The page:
Christianity provided one of the greatest challenges to state domination, and one of the greatest sources of questioning of it. As Peter Leithart has argued in his book, Defending Constantine, Christianity desacralized the state, exposing it to a deeper questioning. Many of the questions that underlie Western political thought arise out of a specifically Christian context of thought. Christianity also powerfully relativized the social-symbolic substance, both through its eschatology, and through its practice of the Church. Ultimately a Christian was not a Jew or a Greek, a slave or a free person, a male or a female, but a person in Christ, possessing equal dignity with all others. This understanding of the person called the social structure and its settled inequalities into question and gave a face to people who were faceless, sensitizing Western culture to the oppressed and alienated and exalting the person above their place in the social structure. Further examples, such as the scapegoat theory of Réné Girard could be mentioned here, could be brought forward of illustrations of the manner in which Christianity exposed all reality to deep questioning, thereby rendering every aspect of our existence a quest.
The manner in which the ‘Christian revolution’ (as David Bentley Hart terms it) threw the natural world, political authorities, social and economic structures, the complexities of existence, and our very own selves wide open to questioning (to a degree that the Greek philosophical tradition couldn’t quite do by itself) is one of the reasons why I still find it so important in my own thinking. Although many atheists engage in such radical questioning, one wonders whether atheism itself can provide either the sort of enlightenment or the source of questioning that Christianity has and does. The character of much recent atheism provides little encouragement on this front. In certain quarters, the sort of radical and transformative questioning that forged Western society has shrunk to the trickle of the disengaged cynicism and irony of self-assured elites, delighting in the frisson of a sterile novelty. This worries me, precisely because it is the slow progress of the deep questioning started by the Christian faith that has led to much of the freedom that we enjoy in the West. Any atheism or Christianity that neglects this tradition of questioning exposes us to the risk of losing our freedoms and the introduction of a new darkness.
The bold and terrifying metaphysical questions that one finds in the atheists that knew and experienced what Christianity is, and how much Western society, its ethical vision, and their own questioning tradition owes to the Christian legacy are far more profound (often seeking to ask with even greater force the questions that Christianity first threw open). For instance, they recognize the loss of a degree of our ability to question our actions with the abandonment of terms such as sin and evil. Such a form of atheism recognizes that certain questions are not accessible to everyone, and that, with their atheism, they must risk forfeiting certain lines of questioning that once illuminated reality.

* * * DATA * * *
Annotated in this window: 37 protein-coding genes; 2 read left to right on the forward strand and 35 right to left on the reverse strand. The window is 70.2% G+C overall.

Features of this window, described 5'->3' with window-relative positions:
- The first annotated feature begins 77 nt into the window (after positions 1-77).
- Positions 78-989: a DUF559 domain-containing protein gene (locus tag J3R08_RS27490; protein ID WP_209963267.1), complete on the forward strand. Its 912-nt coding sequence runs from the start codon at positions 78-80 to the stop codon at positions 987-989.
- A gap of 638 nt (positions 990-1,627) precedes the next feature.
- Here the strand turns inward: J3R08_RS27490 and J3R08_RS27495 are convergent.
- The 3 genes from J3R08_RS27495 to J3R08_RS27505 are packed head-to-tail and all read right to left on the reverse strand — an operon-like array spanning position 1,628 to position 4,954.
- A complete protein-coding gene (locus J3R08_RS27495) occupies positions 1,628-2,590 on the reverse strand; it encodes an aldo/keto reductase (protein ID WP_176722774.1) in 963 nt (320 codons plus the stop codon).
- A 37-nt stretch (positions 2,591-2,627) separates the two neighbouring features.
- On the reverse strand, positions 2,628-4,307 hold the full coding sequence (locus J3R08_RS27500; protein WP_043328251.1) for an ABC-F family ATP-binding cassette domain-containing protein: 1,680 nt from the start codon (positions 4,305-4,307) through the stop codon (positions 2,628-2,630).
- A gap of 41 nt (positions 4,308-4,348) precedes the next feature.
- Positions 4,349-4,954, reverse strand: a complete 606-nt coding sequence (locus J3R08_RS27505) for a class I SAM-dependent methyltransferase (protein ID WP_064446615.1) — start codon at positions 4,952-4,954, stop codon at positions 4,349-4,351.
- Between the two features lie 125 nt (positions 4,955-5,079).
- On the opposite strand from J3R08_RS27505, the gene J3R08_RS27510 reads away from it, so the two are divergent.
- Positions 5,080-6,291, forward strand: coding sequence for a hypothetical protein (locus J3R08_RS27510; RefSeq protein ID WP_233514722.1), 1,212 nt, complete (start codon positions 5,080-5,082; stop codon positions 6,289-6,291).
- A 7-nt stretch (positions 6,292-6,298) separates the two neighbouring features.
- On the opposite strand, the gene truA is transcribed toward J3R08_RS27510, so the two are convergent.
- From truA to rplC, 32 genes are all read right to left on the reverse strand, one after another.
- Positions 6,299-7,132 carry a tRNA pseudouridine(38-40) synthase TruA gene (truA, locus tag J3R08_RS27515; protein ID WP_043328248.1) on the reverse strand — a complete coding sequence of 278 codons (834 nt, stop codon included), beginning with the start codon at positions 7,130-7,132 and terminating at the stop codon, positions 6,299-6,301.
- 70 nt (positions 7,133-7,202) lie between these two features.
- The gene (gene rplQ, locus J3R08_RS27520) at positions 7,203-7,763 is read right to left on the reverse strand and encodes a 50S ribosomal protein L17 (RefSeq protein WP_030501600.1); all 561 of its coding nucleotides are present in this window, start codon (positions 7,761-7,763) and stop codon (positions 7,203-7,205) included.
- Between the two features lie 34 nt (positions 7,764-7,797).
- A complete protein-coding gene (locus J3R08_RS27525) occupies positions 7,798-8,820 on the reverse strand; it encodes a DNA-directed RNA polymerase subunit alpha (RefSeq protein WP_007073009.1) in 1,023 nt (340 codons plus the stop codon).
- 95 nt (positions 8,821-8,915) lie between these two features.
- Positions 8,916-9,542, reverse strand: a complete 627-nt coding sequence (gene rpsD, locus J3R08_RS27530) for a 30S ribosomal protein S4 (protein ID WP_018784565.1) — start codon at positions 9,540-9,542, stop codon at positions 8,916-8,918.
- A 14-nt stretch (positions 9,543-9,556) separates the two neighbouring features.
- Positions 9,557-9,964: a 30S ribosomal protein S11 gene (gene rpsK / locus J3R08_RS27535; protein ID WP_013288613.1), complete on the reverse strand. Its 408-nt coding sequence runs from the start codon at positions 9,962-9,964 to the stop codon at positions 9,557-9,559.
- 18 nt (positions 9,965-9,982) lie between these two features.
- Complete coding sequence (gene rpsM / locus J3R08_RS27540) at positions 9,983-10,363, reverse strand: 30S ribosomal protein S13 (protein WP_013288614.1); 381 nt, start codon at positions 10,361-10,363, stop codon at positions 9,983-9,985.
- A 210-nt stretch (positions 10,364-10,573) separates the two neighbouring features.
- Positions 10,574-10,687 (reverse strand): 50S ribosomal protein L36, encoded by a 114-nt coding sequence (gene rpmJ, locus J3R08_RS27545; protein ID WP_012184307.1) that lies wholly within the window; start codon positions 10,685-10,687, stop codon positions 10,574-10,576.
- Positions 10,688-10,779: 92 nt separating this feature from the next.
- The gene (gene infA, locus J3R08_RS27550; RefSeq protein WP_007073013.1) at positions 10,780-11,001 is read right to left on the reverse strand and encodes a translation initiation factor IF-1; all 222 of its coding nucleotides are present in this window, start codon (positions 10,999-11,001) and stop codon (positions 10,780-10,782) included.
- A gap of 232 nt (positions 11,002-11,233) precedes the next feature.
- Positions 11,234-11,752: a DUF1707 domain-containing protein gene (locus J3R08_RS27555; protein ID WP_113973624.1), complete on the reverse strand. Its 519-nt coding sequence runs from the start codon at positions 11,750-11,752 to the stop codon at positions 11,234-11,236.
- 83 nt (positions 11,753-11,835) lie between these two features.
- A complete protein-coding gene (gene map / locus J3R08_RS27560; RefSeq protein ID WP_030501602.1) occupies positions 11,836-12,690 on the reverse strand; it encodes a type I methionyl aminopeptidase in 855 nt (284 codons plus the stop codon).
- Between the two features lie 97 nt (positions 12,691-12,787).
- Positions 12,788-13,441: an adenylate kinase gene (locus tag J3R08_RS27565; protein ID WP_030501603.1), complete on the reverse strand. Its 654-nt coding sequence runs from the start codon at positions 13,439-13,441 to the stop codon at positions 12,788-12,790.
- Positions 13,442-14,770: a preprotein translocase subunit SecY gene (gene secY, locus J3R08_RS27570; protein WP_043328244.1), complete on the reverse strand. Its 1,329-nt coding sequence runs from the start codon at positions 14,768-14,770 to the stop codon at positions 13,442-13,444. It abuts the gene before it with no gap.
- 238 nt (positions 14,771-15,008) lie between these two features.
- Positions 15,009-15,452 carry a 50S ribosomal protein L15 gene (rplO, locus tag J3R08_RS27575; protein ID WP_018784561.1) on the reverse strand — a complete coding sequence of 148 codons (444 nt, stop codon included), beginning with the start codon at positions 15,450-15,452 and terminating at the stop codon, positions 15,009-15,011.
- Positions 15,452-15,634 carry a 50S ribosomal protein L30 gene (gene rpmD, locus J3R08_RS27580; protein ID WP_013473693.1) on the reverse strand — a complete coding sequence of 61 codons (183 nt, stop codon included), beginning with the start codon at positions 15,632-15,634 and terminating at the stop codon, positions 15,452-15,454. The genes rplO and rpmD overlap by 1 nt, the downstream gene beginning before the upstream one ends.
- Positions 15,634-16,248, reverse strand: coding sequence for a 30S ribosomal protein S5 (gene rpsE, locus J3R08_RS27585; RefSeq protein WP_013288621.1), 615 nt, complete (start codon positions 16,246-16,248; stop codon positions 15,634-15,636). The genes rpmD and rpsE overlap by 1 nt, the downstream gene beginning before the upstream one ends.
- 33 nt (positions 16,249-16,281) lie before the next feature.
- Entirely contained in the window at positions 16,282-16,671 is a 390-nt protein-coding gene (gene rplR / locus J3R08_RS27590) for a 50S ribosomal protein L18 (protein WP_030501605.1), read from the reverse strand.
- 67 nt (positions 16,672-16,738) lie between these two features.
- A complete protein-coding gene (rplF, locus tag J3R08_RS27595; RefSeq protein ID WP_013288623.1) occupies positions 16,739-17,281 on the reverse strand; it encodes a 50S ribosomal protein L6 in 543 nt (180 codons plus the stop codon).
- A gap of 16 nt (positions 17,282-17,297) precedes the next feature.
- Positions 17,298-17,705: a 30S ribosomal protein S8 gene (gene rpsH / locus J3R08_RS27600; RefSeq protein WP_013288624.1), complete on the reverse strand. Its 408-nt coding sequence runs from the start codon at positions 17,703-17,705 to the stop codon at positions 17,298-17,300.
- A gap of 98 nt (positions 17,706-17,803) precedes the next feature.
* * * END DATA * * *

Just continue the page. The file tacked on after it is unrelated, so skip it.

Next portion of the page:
In short, I do not believe that Christianity and atheism are as far apart or unrelated as people may think. There are good reasons why atheism found its most fertile soil in the lands of Christendom, and of Protestantism in particular (a movement particularly sensitized to the dangers of idolatry and superstition). Atheists work with the legacy of Christianity a lot more than most Christians and atheists realize.
What does this mean for Christians and atheists? I believe that Christians can often see in atheists disavowed aspects of their own faith, which have been neglected or rejected on account of their troubling character. The questions of the atheists are often Christian questions, questions that we should be asking too. One wonders whether, if Christians had the courage to embark upon the quests that Christ opens for us, atheism would be quite so powerful a movement in Western culture. I suspect that atheism is a ‘question’ from God to us. Perhaps when we don’t faithfully ask God’s questions, God will get others to ask them for us and of us. In our relationship to atheists, I believe that we should recognize a kinship, and should explore the place of ‘atheist’-type voices within Christian faith itself (without obviously denying the existence of God). Unbeknownst to them, atheists are squandering an unacknowledged patrimony in the far country. This is another sense in which atheism can be seen as a ‘question’ to us: can we see ourselves in our atheist friends, and recognize them as our kin?
For atheists, I believe that the challenge is to relate to the explicit character of Christian thought, and not to some supposed natural conception of deity that is exploded in Christ and the upside-down God of the gospel. I believe that atheists should seek to discover the source of their questions, and ask themselves whether these questions will survive the departure of God. Finally, I believe that many atheists have a grasp – and a stronger one than one than many Christians – of certain aspects of the truth. I believe that these can be shown to be fragments of a far deeper account, an account through which, paradoxically and unexpectedly, God is revealed to be all in all. The unresolved note left hanging in atheism rings clear but finds rest in the Christ of the gospel.